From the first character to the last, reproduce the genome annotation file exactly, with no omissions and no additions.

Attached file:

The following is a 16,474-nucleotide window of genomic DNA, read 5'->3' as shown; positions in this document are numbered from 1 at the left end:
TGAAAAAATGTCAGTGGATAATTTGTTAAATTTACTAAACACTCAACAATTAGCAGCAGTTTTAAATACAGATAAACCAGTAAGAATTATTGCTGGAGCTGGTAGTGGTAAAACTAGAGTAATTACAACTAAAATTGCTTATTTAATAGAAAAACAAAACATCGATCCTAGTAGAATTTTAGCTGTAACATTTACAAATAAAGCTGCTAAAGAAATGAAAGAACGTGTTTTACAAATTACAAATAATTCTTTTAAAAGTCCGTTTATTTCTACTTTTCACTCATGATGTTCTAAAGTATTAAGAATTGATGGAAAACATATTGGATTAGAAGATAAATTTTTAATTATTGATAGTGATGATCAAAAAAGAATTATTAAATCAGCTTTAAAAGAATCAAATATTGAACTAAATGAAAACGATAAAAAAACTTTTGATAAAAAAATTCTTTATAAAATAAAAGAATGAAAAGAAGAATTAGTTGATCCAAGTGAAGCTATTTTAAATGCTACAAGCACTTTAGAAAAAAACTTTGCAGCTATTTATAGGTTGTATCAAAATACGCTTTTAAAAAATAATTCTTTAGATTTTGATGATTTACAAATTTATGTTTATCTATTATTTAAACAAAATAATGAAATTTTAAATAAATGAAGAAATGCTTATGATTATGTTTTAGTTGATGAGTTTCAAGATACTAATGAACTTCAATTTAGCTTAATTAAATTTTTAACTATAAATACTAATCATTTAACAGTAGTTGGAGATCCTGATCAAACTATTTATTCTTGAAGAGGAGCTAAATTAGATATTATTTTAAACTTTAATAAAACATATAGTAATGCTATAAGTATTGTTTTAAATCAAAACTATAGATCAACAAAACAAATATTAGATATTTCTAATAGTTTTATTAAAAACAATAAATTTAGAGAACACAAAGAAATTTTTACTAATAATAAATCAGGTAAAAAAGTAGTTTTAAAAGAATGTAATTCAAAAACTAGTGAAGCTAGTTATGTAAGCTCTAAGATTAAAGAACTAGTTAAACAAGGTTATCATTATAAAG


The following is a 16,474-nucleotide window of genomic DNA, read 5'->3' as shown; positions in this document are numbered from 1 at the left end:
TGAAAAAATGTCAGTGGATAATTTGTTAAATTTACTAAACACTCAACAATTAGCAGCAGTTTTAAATACAGATAAACCAGTAAGAATTATTGCTGGAGCTGGTAGTGGTAAAACTAGAGTAATTACAACTAAAATTGCTTATTTAATAGAAAAACAAAACATCGATCCTAGTAGAATTTTAGCTGTAACATTTACAAATAAAGCTGCTAAAGAAATGAAAGAACGTGTTTTACAAATTACAAATAATTCTTTTAAAAGTCCGTTTATTTCTACTTTTCACTCATGATGTTCTAAAGTATTAAGAATTGATGGAAAACATATTGGATTAGAAGATAAATTTTTAATTATTGATAGTGATGATCAAAAAAGAATTATTAAATCAGCTTTAAAAGAATCAAATATTGAACTAAATGAAAACGATAAAAAAACTTTTGATAAAAAAATTCTTTATAAAATAAAAGAATGAAAAGAAGAATTAGTTGATCCAAGTGAAGCTATTTTAAATGCTACAAGCACTTTAGAAAAAAACTTTGCAGCTATTTATAGGTTGTATCAAAATACGCTTTTAAAAAATAATTCTTTAGATTTTGATGATTTACAAATTTATGTTTATCTATTATTTAAACAAAATAATGAAATTTTAAATAAATGAAGAAATGCTTATGATTATGTTTTAGTTGATGAGTTTCAAGATACTAATGAACTTCAATTTAGCTTAATTAAATTTTTAACTATAAATACTAATCATTTAACAGTAGTTGGAGATCCTGATCAAACTATTTATTCTTGAAGAGGAGCTAAATTAGATATTATTTTAAACTTTAATAAAACATATAGTAATGCTATAAGTATTGTTTTAAATCAAAACTATAGATCAACAAAACAAATATTAGATATTTCTAATAGTTTTATTAAAAACAATAAATTTAGAGAACACAAAGAAATTTTTACTAATAATAAATCAGGTAAAAAAGTAGTTTTAAAAGAATGTAATTCAAAAACTAGTGAAGCTAGTTATGTAAGCTCTAAGATTAAAGAACTAGTTAAACAAGGTTATCATTATAAAG